Solid-state drives can give a significant boost to system performance, but at the cost of storage space.
Here’s how to sort out the data on a big spinning-platter drive and fit what you can onto a smaller SSD.
Migrating down to a smaller system drive
Install a solid-state drive, and it’s love at first boot. The minutes it took to load Windows suddenly become seconds. Everything is faster; you’ll never want to go back.
There is, however, a cost to that extra speed. SSDs cost far more per gigabyte than hard drives and typically come insmaller sizes. As I write this, a 120GB SSD typically goes for U.S. $90 to $100; a 256GB drive will set you back about $200. A 512GB SSD from one of the well-known drive manufacturers could cost you $400. By comparison, you can buy a traditional 1TB hard drive for just $70.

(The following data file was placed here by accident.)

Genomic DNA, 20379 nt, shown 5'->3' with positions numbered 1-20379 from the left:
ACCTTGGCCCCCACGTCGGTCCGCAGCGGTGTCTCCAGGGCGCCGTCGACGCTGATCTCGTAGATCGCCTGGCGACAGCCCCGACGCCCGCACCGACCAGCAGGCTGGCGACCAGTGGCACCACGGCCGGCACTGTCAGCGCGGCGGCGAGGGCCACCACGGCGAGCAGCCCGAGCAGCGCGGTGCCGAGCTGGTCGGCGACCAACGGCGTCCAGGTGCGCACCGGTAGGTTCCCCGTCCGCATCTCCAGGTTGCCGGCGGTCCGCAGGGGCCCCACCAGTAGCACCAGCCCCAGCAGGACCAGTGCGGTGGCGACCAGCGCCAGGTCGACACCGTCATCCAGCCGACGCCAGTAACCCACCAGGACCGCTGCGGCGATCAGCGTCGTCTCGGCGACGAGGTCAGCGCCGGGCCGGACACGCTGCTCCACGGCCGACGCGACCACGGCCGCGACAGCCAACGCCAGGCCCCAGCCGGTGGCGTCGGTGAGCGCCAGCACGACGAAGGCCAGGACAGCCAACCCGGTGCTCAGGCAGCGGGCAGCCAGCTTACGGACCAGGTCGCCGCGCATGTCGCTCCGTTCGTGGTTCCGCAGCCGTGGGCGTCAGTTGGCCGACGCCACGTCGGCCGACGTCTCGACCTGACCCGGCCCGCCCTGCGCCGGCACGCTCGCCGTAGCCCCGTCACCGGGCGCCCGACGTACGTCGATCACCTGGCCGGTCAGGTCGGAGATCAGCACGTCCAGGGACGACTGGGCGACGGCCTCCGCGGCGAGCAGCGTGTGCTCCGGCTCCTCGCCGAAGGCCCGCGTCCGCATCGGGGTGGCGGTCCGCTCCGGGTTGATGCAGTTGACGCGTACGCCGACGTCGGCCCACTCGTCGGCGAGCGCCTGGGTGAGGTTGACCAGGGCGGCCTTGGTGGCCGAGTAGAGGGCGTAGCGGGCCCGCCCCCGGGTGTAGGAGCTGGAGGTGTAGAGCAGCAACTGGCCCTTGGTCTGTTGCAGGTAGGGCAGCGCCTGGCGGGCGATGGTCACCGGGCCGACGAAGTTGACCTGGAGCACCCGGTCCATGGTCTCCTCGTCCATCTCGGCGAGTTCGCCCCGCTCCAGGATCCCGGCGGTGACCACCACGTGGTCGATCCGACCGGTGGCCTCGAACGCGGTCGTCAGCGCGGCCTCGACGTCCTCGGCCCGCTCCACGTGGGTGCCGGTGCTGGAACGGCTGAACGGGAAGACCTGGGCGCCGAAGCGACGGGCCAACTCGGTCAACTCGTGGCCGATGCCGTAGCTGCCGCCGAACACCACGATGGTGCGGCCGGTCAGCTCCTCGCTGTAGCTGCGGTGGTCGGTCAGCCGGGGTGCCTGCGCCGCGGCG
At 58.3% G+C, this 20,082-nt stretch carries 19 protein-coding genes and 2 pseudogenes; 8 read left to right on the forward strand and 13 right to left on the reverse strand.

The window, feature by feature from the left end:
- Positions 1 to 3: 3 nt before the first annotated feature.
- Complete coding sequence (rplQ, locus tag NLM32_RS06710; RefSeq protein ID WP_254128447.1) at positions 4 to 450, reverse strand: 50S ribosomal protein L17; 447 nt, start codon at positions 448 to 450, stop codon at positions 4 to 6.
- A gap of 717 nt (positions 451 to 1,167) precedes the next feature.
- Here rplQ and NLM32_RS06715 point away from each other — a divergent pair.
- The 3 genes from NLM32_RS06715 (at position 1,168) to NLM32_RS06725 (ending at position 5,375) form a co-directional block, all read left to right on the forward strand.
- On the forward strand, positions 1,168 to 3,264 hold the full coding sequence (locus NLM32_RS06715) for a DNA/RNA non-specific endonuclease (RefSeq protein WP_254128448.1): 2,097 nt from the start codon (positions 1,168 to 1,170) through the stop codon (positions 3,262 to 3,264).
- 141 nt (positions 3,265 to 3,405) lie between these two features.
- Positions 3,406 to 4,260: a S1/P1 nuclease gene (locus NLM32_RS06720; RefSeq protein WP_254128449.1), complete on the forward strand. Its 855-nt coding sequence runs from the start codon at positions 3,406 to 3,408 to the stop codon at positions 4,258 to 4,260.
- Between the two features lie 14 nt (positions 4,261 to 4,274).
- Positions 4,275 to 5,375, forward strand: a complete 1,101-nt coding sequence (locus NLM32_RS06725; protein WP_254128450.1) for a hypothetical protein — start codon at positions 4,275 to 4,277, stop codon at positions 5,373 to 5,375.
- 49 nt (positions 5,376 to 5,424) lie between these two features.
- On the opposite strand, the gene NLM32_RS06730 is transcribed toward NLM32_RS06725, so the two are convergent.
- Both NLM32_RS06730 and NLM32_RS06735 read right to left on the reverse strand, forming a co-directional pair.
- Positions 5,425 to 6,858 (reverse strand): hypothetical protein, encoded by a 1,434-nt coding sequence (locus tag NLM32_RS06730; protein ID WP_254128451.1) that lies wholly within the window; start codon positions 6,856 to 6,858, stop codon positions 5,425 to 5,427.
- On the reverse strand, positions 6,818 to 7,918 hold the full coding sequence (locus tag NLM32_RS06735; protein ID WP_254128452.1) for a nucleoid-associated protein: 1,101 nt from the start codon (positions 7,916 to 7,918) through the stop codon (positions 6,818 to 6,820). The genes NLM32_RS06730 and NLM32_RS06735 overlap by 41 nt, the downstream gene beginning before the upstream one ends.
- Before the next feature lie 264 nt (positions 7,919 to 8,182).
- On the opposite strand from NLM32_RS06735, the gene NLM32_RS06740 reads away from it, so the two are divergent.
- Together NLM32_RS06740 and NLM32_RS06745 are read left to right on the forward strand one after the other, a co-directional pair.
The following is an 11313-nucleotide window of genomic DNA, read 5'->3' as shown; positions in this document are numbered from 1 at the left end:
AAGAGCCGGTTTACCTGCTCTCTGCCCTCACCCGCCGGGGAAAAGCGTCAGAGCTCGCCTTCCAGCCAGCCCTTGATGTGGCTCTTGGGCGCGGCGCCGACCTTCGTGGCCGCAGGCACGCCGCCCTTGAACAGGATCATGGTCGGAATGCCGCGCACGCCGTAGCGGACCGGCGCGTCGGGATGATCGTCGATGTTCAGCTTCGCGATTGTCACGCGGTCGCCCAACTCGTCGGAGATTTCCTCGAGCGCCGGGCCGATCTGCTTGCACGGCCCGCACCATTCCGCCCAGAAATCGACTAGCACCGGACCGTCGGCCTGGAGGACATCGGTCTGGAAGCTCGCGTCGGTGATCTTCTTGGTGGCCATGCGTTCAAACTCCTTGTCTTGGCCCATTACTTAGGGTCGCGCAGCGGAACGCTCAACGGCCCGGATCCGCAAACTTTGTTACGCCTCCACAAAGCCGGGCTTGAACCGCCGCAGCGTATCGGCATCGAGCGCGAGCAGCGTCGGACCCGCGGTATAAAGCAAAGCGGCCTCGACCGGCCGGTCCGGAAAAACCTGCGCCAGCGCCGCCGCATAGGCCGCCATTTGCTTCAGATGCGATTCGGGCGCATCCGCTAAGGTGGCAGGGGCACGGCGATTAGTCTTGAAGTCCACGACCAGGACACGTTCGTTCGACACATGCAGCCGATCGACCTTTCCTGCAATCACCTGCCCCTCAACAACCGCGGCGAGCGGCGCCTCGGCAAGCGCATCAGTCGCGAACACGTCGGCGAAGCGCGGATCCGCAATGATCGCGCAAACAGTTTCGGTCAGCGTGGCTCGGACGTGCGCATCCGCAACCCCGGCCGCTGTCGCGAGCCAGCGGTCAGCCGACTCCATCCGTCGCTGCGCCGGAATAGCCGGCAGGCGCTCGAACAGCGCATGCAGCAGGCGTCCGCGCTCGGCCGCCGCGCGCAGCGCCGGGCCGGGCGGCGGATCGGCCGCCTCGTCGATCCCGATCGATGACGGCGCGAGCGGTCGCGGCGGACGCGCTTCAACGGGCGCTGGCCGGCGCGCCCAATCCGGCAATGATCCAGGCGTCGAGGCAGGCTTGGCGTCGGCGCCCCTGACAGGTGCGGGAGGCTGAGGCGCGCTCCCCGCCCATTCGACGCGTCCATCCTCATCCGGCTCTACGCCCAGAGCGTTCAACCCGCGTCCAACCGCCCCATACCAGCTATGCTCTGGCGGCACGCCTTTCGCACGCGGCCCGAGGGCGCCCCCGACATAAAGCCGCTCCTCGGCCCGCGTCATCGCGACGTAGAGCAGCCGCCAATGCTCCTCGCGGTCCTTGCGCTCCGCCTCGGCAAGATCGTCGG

So unless you’re rolling in cash or need only a small amount of storage space, trading your primary spinning-disk drive for an SSD requires making some hard decisions about which files you’ll keep on the new drive. Moreover, the simple task of cloning your old drive to a new one probably won’t work — you can’t clone 500GB worth of files onto a 120GB drive.
Bottom line: Migrating to an SSD will probably be more complex than you might at first assume. Along with those hard decisions, the process of transferring Windows and data to a new SSD will require a few more steps. I’ll discuss those steps below.
Using an SSD on desktops vs. laptops
In most cases, adding an SSD to a desktop system is considerably easier than upgrading a notebook. Technically speaking, the issue isn’t really desktop versus laptop; it’s whether the system has room for two internal drives. But practically speaking, the vast majority of desktop PCs have extra drive bays — and most laptops don’t.